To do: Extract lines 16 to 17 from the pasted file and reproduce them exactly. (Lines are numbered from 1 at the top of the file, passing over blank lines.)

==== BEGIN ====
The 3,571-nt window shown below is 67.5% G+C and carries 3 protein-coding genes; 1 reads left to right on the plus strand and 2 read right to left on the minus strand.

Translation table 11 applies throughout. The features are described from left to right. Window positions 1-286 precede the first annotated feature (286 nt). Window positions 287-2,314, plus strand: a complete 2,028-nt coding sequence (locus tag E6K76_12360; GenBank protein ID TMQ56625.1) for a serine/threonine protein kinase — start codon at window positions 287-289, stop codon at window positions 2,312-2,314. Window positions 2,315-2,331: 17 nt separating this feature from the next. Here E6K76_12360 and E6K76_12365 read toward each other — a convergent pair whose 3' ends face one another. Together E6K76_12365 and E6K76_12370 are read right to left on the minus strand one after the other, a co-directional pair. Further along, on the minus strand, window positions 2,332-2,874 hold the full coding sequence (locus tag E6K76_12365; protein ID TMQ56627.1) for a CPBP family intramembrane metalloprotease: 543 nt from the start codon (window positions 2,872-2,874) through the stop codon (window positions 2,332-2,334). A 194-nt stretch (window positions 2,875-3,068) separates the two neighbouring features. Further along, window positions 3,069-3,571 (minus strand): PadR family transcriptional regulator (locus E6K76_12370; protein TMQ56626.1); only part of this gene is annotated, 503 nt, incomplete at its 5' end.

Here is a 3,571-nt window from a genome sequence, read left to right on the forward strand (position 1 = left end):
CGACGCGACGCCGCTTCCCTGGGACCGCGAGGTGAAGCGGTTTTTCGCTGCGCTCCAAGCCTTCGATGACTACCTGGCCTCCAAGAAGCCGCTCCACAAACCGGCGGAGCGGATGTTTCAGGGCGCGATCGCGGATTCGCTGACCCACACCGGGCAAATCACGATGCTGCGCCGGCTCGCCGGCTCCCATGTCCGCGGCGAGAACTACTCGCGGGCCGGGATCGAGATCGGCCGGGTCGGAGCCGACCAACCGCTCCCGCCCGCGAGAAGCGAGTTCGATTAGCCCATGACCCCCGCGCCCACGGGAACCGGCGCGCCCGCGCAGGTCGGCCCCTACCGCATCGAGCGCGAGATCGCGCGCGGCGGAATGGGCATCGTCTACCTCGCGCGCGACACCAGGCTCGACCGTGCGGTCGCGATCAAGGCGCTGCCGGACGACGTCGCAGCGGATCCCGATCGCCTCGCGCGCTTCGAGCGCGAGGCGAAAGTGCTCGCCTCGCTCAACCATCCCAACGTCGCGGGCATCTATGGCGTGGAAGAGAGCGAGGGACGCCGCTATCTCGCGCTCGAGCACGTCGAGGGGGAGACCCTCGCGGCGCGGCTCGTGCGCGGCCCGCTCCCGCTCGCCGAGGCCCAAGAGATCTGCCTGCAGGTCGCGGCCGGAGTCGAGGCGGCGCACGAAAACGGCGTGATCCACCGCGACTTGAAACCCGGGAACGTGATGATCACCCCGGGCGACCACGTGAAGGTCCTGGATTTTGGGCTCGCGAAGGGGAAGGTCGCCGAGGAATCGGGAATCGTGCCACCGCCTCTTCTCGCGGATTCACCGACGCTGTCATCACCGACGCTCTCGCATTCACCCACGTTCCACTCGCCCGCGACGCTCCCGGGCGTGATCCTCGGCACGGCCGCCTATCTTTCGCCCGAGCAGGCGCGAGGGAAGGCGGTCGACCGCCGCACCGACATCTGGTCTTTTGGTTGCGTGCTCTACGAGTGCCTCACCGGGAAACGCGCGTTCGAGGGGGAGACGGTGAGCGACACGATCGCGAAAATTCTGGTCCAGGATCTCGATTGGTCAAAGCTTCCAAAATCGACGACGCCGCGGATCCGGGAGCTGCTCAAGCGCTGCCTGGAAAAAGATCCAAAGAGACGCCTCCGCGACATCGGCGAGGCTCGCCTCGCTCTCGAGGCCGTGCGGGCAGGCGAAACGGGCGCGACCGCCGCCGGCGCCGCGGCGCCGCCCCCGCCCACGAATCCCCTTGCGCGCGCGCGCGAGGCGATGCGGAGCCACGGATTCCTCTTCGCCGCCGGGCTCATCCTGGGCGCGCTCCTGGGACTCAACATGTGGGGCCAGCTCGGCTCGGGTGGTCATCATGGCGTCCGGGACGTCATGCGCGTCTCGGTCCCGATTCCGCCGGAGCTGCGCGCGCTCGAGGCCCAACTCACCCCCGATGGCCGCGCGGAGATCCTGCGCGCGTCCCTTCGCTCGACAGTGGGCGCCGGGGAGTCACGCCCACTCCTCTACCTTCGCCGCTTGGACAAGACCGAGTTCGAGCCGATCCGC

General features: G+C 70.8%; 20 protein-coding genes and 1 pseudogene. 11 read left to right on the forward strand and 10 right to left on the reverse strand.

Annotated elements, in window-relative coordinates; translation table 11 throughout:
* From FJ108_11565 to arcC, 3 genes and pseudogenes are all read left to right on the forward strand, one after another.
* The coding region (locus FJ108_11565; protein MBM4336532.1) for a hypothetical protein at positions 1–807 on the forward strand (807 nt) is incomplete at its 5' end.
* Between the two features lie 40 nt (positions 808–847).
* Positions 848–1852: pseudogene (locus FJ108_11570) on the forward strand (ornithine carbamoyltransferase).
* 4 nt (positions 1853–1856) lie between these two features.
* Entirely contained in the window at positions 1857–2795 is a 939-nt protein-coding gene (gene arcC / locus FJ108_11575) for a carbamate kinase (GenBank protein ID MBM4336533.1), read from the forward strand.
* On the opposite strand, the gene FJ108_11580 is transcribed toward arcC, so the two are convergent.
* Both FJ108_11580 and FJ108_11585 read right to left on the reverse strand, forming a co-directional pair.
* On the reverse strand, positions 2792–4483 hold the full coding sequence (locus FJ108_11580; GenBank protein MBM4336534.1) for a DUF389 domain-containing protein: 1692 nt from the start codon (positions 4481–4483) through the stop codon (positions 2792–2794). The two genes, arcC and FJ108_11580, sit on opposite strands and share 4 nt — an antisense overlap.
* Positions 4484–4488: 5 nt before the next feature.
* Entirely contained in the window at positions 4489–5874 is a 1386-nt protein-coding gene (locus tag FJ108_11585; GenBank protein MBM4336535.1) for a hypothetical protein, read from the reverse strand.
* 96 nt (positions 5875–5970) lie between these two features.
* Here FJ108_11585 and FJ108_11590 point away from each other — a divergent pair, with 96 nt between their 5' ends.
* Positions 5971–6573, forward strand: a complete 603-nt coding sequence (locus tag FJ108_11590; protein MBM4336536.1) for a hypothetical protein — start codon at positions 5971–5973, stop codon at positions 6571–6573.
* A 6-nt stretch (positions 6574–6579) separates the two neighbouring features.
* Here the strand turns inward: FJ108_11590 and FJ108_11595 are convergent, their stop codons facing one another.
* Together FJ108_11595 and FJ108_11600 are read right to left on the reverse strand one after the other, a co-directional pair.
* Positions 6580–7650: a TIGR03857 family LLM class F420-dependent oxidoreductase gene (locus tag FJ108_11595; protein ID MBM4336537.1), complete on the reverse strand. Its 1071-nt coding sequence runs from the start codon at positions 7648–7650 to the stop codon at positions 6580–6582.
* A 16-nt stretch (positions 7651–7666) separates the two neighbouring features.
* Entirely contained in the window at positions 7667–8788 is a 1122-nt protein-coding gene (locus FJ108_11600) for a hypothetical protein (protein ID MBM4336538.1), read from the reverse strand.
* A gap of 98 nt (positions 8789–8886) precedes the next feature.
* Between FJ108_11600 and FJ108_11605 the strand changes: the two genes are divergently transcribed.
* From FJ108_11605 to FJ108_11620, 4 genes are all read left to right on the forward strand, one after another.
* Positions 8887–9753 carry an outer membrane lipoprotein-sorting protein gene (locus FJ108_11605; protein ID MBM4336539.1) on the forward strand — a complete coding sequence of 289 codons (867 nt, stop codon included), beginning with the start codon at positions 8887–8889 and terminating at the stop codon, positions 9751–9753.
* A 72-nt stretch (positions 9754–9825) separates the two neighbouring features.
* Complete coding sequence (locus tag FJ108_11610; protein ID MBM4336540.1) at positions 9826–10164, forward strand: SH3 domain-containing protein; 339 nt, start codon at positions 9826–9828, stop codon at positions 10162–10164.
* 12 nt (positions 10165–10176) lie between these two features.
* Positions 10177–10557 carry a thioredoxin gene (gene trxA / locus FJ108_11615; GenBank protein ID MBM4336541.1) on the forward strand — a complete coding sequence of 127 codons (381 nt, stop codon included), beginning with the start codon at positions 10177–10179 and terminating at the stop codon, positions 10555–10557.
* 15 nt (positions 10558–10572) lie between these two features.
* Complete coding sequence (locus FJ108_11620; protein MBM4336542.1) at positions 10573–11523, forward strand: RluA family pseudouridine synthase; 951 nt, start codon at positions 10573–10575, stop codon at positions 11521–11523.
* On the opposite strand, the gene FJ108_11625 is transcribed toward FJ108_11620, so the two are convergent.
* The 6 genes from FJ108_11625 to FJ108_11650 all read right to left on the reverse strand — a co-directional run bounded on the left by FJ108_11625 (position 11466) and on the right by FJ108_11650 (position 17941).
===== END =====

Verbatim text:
* Positions 4484–4488: 5 nt before the next feature.
* Entirely contained in the window at positions 4489–5874 is a 1386-nt protein-coding gene (locus tag FJ108_11585; GenBank protein MBM4336535.1) for a hypothetical protein, read from the reverse strand.